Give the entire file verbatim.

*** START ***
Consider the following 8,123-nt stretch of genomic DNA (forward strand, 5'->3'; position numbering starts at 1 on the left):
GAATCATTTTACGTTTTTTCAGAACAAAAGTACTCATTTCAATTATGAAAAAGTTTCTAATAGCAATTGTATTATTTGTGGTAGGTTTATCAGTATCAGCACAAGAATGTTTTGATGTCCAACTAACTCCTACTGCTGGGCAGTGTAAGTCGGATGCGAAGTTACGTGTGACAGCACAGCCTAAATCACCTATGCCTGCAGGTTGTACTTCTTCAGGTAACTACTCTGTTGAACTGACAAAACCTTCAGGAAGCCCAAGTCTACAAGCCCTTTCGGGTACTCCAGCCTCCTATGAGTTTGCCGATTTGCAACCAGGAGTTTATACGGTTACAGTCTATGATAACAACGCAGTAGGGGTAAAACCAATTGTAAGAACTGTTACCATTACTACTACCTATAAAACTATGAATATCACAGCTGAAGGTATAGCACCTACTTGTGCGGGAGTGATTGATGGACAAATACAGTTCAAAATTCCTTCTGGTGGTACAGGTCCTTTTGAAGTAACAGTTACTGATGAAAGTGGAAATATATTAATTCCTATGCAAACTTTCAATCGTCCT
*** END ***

Consider the following 8,123-nt stretch of genomic DNA (forward strand, 5'->3'; position numbering starts at 1 on the left):
GAATCATTTTACGTTTTTTCAGAACAAAAGTACTCATTTCAATTATGAAAAAGTTTCTAATAGCAATTGTATTATTTGTGGTAGGTTTATCAGTATCAGCACAAGAATGTTTTGATGTCCAACTAACTCCTACTGCTGGGCAGTGTAAGTCGGATGCGAAGTTACGTGTGACAGCACAGCCTAAATCACCTATGCCTGCAGGTTGTACTTCTTCAGGTAACTACTCTGTTGAACTGACAAAACCTTCAGGAAGCCCAAGTCTACAAGCCCTTTCGGGTACTCCAGCCTCCTATGAGTTTGCCGATTTGCAACCAGGAGTTTATACGGTTACAGTCTATGATAACAACGCAGTAGGGGTAAAACCAATTGTAAGAACTGTTACCATTACTACTACCTATAAAACTATGAATATCACAGCTGAAGGTATAGCACCTACTTGTGCGGGAGTGATTGATGGACAAATACAGTTCAAAATTCCTTCTGGTGGTACAGGTCCTTTTGAAGTAACAGTTACTGATGAAAGTGGAAATATATTAATTCCTATGCAAACTTTCAATCGTCCT